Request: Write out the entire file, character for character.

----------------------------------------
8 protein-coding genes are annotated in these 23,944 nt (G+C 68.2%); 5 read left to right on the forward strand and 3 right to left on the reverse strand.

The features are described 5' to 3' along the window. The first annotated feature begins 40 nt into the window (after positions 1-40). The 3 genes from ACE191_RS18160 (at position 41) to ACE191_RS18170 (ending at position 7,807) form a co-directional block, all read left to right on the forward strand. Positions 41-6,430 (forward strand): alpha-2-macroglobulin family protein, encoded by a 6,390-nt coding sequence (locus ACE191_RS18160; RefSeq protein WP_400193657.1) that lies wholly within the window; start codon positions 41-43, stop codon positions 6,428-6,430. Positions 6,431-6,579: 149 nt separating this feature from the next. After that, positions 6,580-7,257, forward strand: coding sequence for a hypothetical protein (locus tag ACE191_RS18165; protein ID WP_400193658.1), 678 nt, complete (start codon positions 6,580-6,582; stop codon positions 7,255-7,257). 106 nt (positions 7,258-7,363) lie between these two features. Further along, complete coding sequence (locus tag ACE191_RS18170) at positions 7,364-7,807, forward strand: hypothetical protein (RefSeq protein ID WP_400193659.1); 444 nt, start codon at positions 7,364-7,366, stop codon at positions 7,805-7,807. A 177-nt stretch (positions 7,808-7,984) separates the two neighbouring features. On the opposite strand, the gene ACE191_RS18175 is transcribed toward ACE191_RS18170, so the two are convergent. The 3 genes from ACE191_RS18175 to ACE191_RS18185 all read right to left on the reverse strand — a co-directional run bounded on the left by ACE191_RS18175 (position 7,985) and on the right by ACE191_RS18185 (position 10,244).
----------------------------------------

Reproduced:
8 protein-coding genes are annotated in these 23,944 nt (G+C 68.2%); 5 read left to right on the forward strand and 3 right to left on the reverse strand.

The features are described 5' to 3' along the window. The first annotated feature begins 40 nt into the window (after positions 1-40). The 3 genes from ACE191_RS18160 (at position 41) to ACE191_RS18170 (ending at position 7,807) form a co-directional block, all read left to right on the forward strand. Positions 41-6,430 (forward strand): alpha-2-macroglobulin family protein, encoded by a 6,390-nt coding sequence (locus ACE191_RS18160; RefSeq protein WP_400193657.1) that lies wholly within the window; start codon positions 41-43, stop codon positions 6,428-6,430. Positions 6,431-6,579: 149 nt separating this feature from the next. After that, positions 6,580-7,257, forward strand: coding sequence for a hypothetical protein (locus tag ACE191_RS18165; protein ID WP_400193658.1), 678 nt, complete (start codon positions 6,580-6,582; stop codon positions 7,255-7,257). 106 nt (positions 7,258-7,363) lie between these two features. Further along, complete coding sequence (locus tag ACE191_RS18170) at positions 7,364-7,807, forward strand: hypothetical protein (RefSeq protein ID WP_400193659.1); 444 nt, start codon at positions 7,364-7,366, stop codon at positions 7,805-7,807. A 177-nt stretch (positions 7,808-7,984) separates the two neighbouring features. On the opposite strand, the gene ACE191_RS18175 is transcribed toward ACE191_RS18170, so the two are convergent. The 3 genes from ACE191_RS18175 to ACE191_RS18185 all read right to left on the reverse strand — a co-directional run bounded on the left by ACE191_RS18175 (position 7,985) and on the right by ACE191_RS18185 (position 10,244).